Sand Liquefaction

April 10, 2003

Pict0017 copy

Provided by: Al Chang, NASA/GSFC
Summary authors & editors: Al Chang; Jim Foster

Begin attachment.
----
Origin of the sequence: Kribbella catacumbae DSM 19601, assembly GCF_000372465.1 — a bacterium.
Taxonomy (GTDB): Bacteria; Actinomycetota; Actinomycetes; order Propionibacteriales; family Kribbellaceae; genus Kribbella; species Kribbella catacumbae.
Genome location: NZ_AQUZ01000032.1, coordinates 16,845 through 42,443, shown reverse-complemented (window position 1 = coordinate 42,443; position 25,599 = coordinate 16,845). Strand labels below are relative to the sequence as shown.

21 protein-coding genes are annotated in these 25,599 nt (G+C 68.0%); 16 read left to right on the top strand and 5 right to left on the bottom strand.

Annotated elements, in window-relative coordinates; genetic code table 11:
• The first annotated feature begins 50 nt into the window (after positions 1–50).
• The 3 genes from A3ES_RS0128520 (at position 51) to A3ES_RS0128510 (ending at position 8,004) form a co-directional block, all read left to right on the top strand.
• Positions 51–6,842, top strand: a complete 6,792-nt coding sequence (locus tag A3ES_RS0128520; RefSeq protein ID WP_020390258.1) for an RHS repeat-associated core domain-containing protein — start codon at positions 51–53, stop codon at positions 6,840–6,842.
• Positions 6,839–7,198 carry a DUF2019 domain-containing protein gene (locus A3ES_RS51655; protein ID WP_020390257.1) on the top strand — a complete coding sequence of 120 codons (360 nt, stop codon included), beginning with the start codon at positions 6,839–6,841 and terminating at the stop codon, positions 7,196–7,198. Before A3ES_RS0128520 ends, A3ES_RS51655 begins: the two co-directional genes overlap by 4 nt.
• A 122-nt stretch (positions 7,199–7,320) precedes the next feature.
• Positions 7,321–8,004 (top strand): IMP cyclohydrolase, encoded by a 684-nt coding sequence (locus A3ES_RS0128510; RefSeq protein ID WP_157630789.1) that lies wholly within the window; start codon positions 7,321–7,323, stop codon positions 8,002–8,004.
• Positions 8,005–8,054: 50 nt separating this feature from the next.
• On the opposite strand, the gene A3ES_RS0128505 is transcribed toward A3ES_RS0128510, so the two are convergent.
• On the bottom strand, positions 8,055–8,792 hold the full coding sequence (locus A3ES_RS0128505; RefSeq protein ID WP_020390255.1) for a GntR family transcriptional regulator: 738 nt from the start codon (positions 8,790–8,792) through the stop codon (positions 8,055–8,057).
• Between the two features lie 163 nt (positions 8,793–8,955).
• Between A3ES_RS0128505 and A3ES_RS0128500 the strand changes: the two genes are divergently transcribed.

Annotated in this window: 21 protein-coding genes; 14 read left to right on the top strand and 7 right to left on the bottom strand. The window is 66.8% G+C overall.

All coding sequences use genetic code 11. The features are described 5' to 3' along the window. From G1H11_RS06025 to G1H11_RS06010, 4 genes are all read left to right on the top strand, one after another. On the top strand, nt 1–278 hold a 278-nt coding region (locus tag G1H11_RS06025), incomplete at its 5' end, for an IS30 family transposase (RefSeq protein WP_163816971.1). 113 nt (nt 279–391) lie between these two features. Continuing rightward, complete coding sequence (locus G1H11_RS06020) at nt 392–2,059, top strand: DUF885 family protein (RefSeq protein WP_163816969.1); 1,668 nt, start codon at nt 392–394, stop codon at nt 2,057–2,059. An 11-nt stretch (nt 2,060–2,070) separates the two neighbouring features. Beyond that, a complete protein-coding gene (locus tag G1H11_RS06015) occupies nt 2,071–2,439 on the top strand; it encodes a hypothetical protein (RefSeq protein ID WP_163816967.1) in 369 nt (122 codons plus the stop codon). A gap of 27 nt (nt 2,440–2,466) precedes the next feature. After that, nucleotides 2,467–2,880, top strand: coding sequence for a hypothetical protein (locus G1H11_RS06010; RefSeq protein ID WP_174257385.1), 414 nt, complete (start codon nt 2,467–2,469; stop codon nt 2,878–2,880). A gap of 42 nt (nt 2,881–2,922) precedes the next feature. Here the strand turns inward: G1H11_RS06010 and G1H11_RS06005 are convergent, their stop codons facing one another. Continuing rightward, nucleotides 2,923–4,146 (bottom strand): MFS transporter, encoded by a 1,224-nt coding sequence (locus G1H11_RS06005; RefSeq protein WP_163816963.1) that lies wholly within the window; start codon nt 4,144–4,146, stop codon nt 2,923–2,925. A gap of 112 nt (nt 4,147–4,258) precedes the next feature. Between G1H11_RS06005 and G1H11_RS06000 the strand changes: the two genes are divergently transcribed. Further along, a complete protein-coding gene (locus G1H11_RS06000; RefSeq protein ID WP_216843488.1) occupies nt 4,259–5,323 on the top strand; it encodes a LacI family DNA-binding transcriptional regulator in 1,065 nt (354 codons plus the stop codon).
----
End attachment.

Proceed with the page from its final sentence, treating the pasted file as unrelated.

The above photograph of a road-cut was taken last month and shows the signature of the 1995 Great Hanshin and Awaji Earthquake (also known as the Kobe-Osaka Earthquake). This quake was a magnitude 7.2 on the Richter Scale, and it occurred along the Nojima Fault on January 17, 1995 -- it originated about 1.4 km below the surface. Approximately 6,400 people were killed in this quake, and the city of Kobe was devastated. The sand layer shown in the road-cut was shaken so severely that it behaved more like a fluid than a solid during the quake. When soil shakes with sufficient force, sand will liquefy. Most structures built atop sand layers in Kobe collapsed. Vertical displacement along the fault was typically 20-40 cm, but in some areas, the vertical lift and the lateral displacement was over 1 m.

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